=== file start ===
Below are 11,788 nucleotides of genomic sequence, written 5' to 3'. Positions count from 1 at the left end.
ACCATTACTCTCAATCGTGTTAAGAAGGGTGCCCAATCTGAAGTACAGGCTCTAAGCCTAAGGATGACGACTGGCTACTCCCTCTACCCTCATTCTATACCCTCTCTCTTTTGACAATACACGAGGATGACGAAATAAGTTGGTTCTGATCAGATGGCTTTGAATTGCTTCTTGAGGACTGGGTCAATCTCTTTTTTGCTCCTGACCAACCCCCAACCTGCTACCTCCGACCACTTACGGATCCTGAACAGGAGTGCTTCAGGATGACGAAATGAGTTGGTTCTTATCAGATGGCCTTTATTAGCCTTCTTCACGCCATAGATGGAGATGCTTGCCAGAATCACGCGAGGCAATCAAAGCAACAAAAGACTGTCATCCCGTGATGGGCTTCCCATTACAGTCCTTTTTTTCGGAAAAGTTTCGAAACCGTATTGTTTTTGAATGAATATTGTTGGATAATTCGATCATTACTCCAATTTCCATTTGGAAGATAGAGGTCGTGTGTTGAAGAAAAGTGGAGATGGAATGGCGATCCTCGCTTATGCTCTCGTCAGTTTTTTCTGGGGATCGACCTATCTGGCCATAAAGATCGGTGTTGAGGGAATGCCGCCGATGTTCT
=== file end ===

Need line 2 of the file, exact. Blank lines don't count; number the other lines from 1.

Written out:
ACCATTACTCTCAATCGTGTTAAGAAGGGTGCCCAATCTGAAGTACAGGCTCTAAGCCTAAGGATGACGACTGGCTACTCCCTCTACCCTCATTCTATACCCTCTCTCTTTTGACAATACACGAGGATGACGAAATAAGTTGGTTCTGATCAGATGGCTTTGAATTGCTTCTTGAGGACTGGGTCAATCTCTTTTTTGCTCCTGACCAACCCCCAACCTGCTACCTCCGACCACTTACGGATCCTGAACAGGAGTGCTTCAGGATGACGAAATGAGTTGGTTCTTATCAGATGGCCTTTATTAGCCTTCTTCACGCCATAGATGGAGATGCTTGCCAGAATCACGCGAGGCAATCAAAGCAACAAAAGACTGTCATCCCGTGATGGGCTTCCCATTACAGTCCTTTTTTTCGGAAAAGTTTCGAAACCGTATTGTTTTTGAATGAATATTGTTGGATAATTCGATCATTACTCCAATTTCCATTTGGAAGATAGAGGTCGTGTGTTGAAGAAAAGTGGAGATGGAATGGCGATCCTCGCTTATGCTCTCGTCAGTTTTTTCTGGGGATCGACCTATCTGGCCATAAAGATCGGTGTTGAGGGAATGCCGCCGATGTTCT